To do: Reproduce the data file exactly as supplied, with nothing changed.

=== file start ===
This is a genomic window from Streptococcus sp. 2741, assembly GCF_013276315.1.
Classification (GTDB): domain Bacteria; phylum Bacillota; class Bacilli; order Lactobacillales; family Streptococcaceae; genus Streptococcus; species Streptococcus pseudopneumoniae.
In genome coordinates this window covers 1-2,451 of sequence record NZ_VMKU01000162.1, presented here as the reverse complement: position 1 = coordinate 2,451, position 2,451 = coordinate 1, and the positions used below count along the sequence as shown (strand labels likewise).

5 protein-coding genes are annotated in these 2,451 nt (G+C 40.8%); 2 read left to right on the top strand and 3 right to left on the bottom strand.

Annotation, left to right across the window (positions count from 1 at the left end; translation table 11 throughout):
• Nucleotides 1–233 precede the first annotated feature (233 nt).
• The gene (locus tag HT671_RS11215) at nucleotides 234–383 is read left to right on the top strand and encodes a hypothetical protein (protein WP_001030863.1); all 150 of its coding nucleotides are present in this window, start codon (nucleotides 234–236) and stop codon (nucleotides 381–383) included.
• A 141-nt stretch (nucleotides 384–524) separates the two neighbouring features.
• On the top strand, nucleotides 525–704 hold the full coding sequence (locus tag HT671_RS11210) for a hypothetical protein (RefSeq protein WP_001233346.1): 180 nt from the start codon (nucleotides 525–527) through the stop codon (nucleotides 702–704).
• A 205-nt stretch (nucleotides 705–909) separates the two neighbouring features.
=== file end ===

This is a genomic window from Streptococcus sp. 2741, assembly GCF_013276315.1.
Classification (GTDB): domain Bacteria; phylum Bacillota; class Bacilli; order Lactobacillales; family Streptococcaceae; genus Streptococcus; species Streptococcus pseudopneumoniae.
In genome coordinates this window covers 1-2,451 of sequence record NZ_VMKU01000162.1, presented here as the reverse complement: position 1 = coordinate 2,451, position 2,451 = coordinate 1, and the positions used below count along the sequence as shown (strand labels likewise).

5 protein-coding genes are annotated in these 2,451 nt (G+C 40.8%); 2 read left to right on the top strand and 3 right to left on the bottom strand.

Annotation, left to right across the window (positions count from 1 at the left end; translation table 11 throughout):
• Nucleotides 1–233 precede the first annotated feature (233 nt).
• The gene (locus tag HT671_RS11215) at nucleotides 234–383 is read left to right on the top strand and encodes a hypothetical protein (protein WP_001030863.1); all 150 of its coding nucleotides are present in this window, start codon (nucleotides 234–236) and stop codon (nucleotides 381–383) included.
• A 141-nt stretch (nucleotides 384–524) separates the two neighbouring features.
• On the top strand, nucleotides 525–704 hold the full coding sequence (locus tag HT671_RS11210) for a hypothetical protein (RefSeq protein WP_001233346.1): 180 nt from the start codon (nucleotides 525–527) through the stop codon (nucleotides 702–704).
• A 205-nt stretch (nucleotides 705–909) separates the two neighbouring features.